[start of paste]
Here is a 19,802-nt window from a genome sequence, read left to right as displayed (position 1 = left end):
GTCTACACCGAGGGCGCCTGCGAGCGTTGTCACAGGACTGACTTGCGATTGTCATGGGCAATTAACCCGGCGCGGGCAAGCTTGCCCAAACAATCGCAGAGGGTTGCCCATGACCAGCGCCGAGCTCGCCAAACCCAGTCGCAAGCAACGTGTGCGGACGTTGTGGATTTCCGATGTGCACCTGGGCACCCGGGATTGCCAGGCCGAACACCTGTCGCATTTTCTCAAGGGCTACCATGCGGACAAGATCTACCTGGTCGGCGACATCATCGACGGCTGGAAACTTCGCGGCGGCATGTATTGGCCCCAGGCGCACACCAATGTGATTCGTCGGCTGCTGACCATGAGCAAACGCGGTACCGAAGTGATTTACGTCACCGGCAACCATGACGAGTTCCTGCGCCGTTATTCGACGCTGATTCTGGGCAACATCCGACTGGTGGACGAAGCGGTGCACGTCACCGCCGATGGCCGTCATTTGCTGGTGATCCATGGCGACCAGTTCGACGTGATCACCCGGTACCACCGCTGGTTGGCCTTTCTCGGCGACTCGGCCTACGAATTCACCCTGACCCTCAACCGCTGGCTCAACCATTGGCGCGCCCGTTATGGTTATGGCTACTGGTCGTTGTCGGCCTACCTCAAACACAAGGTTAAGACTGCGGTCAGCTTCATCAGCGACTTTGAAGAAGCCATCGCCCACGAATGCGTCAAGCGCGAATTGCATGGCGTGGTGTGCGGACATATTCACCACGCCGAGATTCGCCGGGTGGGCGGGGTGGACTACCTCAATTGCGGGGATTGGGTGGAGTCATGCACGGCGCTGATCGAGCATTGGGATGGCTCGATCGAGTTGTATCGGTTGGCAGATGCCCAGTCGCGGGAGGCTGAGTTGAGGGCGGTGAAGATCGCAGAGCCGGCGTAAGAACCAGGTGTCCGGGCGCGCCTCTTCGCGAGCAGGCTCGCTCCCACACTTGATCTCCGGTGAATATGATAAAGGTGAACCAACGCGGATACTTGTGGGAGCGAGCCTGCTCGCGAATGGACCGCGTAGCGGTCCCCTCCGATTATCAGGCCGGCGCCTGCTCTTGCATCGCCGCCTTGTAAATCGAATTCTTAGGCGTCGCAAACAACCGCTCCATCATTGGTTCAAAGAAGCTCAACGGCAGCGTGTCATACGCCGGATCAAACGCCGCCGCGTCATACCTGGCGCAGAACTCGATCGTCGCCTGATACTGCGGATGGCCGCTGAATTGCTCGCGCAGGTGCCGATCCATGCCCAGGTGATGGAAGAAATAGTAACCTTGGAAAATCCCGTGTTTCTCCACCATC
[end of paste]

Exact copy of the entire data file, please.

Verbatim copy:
Here is a 19,802-nt window from a genome sequence, read left to right as displayed (position 1 = left end):
GTCTACACCGAGGGCGCCTGCGAGCGTTGTCACAGGACTGACTTGCGATTGTCATGGGCAATTAACCCGGCGCGGGCAAGCTTGCCCAAACAATCGCAGAGGGTTGCCCATGACCAGCGCCGAGCTCGCCAAACCCAGTCGCAAGCAACGTGTGCGGACGTTGTGGATTTCCGATGTGCACCTGGGCACCCGGGATTGCCAGGCCGAACACCTGTCGCATTTTCTCAAGGGCTACCATGCGGACAAGATCTACCTGGTCGGCGACATCATCGACGGCTGGAAACTTCGCGGCGGCATGTATTGGCCCCAGGCGCACACCAATGTGATTCGTCGGCTGCTGACCATGAGCAAACGCGGTACCGAAGTGATTTACGTCACCGGCAACCATGACGAGTTCCTGCGCCGTTATTCGACGCTGATTCTGGGCAACATCCGACTGGTGGACGAAGCGGTGCACGTCACCGCCGATGGCCGTCATTTGCTGGTGATCCATGGCGACCAGTTCGACGTGATCACCCGGTACCACCGCTGGTTGGCCTTTCTCGGCGACTCGGCCTACGAATTCACCCTGACCCTCAACCGCTGGCTCAACCATTGGCGCGCCCGTTATGGTTATGGCTACTGGTCGTTGTCGGCCTACCTCAAACACAAGGTTAAGACTGCGGTCAGCTTCATCAGCGACTTTGAAGAAGCCATCGCCCACGAATGCGTCAAGCGCGAATTGCATGGCGTGGTGTGCGGACATATTCACCACGCCGAGATTCGCCGGGTGGGCGGGGTGGACTACCTCAATTGCGGGGATTGGGTGGAGTCATGCACGGCGCTGATCGAGCATTGGGATGGCTCGATCGAGTTGTATCGGTTGGCAGATGCCCAGTCGCGGGAGGCTGAGTTGAGGGCGGTGAAGATCGCAGAGCCGGCGTAAGAACCAGGTGTCCGGGCGCGCCTCTTCGCGAGCAGGCTCGCTCCCACACTTGATCTCCGGTGAATATGATAAAGGTGAACCAACGCGGATACTTGTGGGAGCGAGCCTGCTCGCGAATGGACCGCGTAGCGGTCCCCTCCGATTATCAGGCCGGCGCCTGCTCTTGCATCGCCGCCTTGTAAATCGAATTCTTAGGCGTCGCAAACAACCGCTCCATCATTGGTTCAAAGAAGCTCAACGGCAGCGTGTCATACGCCGGATCAAACGCCGCCGCGTCATACCTGGCGCAGAACTCGATCGTCGCCTGATACTGCGGATGGCCGCTGAATTGCTCGCGCAGGTGCCGATCCATGCCCAGGTGATGGAAGAAATAGTAACCTTGGAAAATCCCGTGTTTCTCCACCATC